However, two years ago, within days of overturning the Roe v. Wade decision, Thai said, the nation's high court said that it had abandoned its test about religious purpose and effect. That case, he said, allowed a football coach to pray with students during a football game.

Instead, the Supreme Court seemed to take a different approach, Thai said, by asking if students were coerced or forced into practicing a particular religion.

"The court indicated it wasn't going to look at the purpose," Thai said, but "whether or not kids are being forced."

What about having the Ten Commandments in the classroom?

Even though the high courts' ruling that says posting a copy of the Ten Commandments in the classroom is unconstitutional, Thai said he expects the Supreme Court to overrule that decision and, instead, ask if students are being coerced to adopt a particular religion.

Another issue facing schools and public officials involves which version of the Bible is being used. If the state selected a particular version of the Bible that is favored by a particular denomimation, Thai said, that edges closer to the establishment of an official religion.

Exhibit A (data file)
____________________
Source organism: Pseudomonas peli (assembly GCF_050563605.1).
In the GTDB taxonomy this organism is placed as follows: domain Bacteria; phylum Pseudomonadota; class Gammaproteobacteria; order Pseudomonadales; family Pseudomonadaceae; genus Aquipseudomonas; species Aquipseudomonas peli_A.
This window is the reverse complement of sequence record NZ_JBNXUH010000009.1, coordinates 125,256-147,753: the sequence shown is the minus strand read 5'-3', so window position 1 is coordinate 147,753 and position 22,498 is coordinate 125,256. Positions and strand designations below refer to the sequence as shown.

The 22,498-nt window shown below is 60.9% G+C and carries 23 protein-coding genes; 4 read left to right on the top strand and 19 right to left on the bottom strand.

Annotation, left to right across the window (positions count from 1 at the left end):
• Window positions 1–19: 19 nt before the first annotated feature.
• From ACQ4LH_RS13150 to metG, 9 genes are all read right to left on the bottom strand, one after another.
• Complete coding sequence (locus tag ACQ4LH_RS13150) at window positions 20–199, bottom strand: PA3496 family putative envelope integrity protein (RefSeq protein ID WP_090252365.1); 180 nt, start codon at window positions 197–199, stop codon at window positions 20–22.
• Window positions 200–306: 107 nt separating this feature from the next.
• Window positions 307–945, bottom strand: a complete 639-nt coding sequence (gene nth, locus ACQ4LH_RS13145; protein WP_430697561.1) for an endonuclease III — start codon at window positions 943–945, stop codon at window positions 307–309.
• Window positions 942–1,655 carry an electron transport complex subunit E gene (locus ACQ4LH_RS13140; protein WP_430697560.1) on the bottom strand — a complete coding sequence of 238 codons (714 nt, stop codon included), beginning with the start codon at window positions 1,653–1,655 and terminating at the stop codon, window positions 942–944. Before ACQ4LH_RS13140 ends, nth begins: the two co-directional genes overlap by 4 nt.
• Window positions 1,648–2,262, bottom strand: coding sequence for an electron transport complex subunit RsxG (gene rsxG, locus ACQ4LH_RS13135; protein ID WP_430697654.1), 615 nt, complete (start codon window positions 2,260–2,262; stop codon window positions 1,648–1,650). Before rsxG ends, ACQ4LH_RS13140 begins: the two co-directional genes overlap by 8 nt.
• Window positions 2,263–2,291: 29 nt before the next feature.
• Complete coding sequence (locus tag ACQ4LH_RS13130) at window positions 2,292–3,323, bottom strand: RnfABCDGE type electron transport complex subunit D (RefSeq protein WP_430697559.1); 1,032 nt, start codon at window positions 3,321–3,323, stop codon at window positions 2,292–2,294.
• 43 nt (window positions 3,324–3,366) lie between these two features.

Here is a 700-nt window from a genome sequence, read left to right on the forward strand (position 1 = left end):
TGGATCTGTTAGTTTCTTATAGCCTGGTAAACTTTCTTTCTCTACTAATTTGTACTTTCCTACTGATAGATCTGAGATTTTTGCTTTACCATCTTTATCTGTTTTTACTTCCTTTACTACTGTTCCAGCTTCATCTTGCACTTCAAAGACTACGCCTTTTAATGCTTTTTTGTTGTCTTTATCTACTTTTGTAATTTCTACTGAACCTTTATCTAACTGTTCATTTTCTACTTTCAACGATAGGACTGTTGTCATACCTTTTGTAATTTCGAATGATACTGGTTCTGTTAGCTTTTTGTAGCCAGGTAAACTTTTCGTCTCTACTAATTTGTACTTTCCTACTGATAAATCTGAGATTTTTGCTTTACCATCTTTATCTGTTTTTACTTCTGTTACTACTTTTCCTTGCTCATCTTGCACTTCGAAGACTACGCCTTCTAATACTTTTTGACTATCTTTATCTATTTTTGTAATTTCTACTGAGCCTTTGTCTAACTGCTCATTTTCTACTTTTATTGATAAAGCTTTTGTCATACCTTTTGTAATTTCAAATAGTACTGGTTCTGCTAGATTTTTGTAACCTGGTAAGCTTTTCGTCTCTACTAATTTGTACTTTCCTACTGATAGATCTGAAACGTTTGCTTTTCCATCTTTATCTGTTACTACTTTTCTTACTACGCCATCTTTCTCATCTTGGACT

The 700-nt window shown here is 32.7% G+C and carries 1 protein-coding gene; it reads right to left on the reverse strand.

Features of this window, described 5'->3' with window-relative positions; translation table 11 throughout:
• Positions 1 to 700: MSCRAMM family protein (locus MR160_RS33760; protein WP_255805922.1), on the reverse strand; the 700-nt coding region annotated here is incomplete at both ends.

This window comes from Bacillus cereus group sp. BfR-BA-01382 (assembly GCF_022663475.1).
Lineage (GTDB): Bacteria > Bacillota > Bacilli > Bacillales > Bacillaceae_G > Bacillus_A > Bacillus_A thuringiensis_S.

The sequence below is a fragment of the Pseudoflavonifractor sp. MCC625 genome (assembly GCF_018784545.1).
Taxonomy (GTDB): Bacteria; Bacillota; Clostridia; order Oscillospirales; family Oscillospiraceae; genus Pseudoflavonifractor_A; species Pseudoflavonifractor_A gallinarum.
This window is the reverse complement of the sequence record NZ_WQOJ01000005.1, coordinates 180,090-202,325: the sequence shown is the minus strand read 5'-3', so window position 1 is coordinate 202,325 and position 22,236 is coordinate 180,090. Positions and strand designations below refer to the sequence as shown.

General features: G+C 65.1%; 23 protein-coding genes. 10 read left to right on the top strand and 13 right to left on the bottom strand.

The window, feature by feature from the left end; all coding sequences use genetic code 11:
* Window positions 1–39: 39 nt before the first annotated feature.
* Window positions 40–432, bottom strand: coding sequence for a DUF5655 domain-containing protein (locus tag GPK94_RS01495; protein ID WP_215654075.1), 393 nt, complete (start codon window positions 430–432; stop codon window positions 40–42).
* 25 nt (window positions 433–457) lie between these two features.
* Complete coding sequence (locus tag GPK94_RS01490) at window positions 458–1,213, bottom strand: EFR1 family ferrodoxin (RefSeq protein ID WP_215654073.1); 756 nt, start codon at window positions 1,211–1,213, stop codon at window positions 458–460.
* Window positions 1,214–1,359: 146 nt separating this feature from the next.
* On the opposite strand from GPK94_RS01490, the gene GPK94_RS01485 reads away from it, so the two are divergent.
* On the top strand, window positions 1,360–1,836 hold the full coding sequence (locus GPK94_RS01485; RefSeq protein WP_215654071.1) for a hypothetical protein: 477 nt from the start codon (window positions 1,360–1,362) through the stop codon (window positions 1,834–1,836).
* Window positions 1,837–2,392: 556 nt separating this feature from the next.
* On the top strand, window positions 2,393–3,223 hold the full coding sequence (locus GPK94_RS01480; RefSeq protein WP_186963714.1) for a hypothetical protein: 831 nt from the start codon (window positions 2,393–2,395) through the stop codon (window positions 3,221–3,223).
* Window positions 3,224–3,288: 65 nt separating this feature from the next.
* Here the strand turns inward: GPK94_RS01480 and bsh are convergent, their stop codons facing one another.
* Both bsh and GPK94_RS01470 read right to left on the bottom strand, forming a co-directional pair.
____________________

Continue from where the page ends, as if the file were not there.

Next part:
"This is the version of the Bible that we, the government, approve of as the official version for Oklahoma education," he said. "How is that different from the Church of England saying, 'We are the official Church of England?'"

Opinion: Editorial: Ten Commandments mandate? Focus instead on why public education is 49th in US

Although legal scholars and school officials are still examining Walters' letter, at least one group has announced it would challenge the superintendent in court. Shortly after Walters' letter became public, the group Americans United for Separation of Church and State issued a media statement saying it would fight Walters' mandate.